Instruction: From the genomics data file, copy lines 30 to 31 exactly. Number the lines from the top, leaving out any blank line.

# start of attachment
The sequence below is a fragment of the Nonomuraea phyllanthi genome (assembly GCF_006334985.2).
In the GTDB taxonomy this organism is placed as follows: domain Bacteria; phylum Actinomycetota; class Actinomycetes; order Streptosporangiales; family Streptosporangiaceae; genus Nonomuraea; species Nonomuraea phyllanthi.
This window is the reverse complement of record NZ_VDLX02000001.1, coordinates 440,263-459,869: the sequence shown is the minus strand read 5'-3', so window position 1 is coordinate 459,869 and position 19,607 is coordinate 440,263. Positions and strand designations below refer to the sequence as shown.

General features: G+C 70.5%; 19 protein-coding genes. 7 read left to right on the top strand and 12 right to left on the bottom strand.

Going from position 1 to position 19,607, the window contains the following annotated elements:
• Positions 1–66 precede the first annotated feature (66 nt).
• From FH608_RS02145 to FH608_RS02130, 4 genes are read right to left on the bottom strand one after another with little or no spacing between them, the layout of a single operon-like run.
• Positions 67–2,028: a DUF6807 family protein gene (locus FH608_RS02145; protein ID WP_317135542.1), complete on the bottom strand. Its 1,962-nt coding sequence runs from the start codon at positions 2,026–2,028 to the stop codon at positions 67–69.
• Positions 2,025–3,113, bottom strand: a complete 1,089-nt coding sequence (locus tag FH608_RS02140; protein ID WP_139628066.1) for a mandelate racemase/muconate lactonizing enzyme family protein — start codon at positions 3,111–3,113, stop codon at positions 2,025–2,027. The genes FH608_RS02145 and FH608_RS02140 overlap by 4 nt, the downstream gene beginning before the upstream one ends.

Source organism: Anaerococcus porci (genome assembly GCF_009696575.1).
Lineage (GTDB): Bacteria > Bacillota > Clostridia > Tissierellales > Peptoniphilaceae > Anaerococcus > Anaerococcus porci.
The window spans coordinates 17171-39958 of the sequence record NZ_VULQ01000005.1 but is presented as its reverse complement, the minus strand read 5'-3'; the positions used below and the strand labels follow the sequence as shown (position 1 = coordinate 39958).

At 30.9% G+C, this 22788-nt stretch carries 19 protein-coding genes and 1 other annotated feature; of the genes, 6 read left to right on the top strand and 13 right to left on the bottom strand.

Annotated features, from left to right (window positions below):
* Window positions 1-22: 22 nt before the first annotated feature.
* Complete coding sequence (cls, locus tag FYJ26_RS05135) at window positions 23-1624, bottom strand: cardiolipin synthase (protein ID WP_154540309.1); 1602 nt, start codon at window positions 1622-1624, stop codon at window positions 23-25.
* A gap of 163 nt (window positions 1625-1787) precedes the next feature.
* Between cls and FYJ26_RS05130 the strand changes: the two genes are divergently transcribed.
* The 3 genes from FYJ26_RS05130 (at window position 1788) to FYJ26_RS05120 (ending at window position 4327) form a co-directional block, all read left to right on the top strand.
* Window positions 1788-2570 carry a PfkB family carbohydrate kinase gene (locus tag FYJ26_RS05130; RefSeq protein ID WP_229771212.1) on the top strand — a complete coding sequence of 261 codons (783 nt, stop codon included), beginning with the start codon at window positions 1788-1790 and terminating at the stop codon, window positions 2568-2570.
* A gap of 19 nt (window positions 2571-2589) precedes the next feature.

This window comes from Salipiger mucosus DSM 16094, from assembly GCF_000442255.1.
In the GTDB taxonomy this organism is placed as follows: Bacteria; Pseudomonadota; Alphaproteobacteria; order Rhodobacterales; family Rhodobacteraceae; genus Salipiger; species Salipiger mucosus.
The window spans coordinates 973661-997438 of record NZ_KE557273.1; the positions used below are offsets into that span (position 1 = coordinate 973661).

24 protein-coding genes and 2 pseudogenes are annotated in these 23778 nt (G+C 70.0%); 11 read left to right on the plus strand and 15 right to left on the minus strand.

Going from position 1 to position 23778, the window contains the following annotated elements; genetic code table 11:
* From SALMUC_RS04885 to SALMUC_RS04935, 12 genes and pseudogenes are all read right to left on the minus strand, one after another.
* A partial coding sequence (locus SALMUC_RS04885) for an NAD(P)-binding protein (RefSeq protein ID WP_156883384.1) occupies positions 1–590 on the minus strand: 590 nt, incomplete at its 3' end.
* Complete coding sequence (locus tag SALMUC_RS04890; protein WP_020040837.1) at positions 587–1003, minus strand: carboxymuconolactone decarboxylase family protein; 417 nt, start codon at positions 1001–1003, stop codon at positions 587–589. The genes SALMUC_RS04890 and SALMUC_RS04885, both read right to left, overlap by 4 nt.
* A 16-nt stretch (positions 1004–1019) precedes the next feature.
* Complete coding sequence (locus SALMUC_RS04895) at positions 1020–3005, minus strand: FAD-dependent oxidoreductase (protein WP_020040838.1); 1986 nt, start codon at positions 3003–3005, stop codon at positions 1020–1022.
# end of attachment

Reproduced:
* A 16-nt stretch (positions 1004–1019) precedes the next feature.
* Complete coding sequence (locus SALMUC_RS04895) at positions 1020–3005, minus strand: FAD-dependent oxidoreductase (protein WP_020040838.1); 1986 nt, start codon at positions 3003–3005, stop codon at positions 1020–1022.